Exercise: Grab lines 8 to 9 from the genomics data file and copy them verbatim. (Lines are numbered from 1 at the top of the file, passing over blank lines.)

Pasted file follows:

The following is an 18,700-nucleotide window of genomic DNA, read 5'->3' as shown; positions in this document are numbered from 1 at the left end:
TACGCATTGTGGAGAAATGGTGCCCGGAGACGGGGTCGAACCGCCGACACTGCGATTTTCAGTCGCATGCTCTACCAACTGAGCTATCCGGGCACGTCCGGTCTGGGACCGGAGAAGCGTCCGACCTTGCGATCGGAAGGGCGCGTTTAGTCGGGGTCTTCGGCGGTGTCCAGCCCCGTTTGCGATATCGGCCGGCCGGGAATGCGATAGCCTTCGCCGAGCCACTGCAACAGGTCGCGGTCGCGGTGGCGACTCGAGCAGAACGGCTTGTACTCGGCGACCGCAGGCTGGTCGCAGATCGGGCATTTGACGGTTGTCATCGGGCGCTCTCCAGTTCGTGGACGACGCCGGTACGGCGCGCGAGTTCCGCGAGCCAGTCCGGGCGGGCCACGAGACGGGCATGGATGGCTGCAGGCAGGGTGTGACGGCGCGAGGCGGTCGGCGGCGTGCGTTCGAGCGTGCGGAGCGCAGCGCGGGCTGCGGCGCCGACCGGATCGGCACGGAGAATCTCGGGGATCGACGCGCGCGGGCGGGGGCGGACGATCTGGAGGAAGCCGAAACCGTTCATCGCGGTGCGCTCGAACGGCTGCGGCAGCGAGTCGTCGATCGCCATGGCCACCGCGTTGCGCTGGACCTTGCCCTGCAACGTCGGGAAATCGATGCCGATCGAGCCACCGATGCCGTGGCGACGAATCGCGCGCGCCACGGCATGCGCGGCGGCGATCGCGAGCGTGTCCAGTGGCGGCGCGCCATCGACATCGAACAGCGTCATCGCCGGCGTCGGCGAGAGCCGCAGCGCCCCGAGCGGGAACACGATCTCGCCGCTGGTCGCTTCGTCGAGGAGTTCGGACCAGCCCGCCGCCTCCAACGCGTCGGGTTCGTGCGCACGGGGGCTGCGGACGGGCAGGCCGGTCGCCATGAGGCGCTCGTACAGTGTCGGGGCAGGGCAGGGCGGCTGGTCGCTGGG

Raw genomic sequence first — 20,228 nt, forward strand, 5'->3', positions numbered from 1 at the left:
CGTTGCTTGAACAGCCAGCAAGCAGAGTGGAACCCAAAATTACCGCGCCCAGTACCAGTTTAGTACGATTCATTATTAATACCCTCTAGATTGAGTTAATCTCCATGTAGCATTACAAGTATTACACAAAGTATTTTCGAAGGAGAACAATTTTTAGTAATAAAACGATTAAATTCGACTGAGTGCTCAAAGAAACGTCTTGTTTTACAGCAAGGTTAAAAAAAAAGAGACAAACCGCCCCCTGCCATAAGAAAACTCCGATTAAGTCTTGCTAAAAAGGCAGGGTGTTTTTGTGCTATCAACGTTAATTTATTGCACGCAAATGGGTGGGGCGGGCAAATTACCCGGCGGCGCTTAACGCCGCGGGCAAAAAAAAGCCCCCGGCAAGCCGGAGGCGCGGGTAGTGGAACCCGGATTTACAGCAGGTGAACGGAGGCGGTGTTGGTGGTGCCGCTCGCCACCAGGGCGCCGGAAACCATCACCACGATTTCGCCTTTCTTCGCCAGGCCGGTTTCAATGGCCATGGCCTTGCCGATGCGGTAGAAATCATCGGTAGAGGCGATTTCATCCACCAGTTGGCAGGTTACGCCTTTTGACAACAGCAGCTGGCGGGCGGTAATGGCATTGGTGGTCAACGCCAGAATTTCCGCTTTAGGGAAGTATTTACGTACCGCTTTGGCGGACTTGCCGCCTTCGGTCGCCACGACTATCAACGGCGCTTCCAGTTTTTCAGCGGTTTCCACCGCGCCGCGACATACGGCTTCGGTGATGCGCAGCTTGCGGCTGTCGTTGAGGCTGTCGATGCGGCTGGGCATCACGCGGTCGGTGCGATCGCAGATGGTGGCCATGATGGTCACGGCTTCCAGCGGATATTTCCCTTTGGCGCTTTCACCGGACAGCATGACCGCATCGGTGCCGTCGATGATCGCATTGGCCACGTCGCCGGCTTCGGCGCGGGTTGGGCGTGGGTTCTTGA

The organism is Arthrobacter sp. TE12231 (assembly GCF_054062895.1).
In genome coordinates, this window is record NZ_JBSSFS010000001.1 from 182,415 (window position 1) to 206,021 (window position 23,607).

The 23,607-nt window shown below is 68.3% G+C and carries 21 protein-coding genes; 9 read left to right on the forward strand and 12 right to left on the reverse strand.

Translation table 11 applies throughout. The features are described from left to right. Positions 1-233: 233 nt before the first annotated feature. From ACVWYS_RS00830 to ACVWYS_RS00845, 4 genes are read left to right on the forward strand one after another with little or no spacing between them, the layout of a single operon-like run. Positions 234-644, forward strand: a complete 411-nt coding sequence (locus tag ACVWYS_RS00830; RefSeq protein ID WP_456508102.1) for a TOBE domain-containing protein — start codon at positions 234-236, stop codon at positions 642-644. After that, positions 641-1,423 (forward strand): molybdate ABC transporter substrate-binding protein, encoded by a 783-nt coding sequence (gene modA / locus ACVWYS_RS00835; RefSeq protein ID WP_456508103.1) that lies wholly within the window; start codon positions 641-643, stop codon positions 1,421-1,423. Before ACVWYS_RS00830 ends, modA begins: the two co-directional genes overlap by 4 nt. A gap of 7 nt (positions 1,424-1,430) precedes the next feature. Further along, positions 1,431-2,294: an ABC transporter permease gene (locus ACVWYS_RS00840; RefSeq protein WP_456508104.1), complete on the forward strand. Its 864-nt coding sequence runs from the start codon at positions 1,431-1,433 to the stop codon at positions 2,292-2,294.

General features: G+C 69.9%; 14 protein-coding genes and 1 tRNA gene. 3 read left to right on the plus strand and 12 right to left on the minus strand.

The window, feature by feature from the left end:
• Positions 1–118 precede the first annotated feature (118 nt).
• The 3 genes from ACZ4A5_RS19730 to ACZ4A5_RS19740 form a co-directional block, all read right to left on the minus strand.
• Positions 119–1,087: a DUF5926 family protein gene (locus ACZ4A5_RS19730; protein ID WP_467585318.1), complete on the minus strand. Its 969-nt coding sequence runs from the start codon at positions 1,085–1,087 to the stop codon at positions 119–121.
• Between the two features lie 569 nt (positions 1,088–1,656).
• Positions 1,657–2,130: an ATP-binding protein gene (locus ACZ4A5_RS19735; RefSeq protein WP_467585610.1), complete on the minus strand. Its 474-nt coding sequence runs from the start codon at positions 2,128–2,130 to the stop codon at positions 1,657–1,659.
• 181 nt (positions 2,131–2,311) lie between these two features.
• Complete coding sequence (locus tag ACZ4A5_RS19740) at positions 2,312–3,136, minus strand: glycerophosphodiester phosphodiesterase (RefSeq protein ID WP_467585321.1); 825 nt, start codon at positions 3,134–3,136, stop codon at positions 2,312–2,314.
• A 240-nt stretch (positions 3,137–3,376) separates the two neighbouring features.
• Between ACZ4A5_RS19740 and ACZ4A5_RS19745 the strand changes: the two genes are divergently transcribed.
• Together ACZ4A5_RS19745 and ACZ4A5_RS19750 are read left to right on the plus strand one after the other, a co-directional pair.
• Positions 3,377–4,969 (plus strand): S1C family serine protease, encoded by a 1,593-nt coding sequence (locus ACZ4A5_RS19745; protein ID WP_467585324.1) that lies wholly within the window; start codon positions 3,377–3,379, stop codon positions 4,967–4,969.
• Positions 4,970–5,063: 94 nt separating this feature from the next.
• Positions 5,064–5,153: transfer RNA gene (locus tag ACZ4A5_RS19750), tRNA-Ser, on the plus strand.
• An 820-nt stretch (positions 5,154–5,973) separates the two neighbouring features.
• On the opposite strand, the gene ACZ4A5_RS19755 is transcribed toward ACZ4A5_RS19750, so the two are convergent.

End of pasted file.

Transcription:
Translation table 11 applies throughout. The features are described from left to right. Positions 1-233: 233 nt before the first annotated feature. From ACVWYS_RS00830 to ACVWYS_RS00845, 4 genes are read left to right on the forward strand one after another with little or no spacing between them, the layout of a single operon-like run. Positions 234-644, forward strand: a complete 411-nt coding sequence (locus tag ACVWYS_RS00830; RefSeq protein ID WP_456508102.1) for a TOBE domain-containing protein — start codon at positions 234-236, stop codon at positions 642-644. After that, positions 641-1,423 (forward strand): molybdate ABC transporter substrate-binding protein, encoded by a 783-nt coding sequence (gene modA / locus ACVWYS_RS00835; RefSeq protein ID WP_456508103.1) that lies wholly within the window; start codon positions 641-643, stop codon positions 1,421-1,423. Before ACVWYS_RS00830 ends, modA begins: the two co-directional genes overlap by 4 nt. A gap of 7 nt (positions 1,424-1,430) precedes the next feature. Further along, positions 1,431-2,294: an ABC transporter permease gene (locus ACVWYS_RS00840; RefSeq protein WP_456508104.1), complete on the forward strand. Its 864-nt coding sequence runs from the start codon at positions 1,431-1,433 to the stop codon at positions 2,292-2,294.

General features: G+C 69.9%; 14 protein-coding genes and 1 tRNA gene. 3 read left to right on the plus strand and 12 right to left on the minus strand.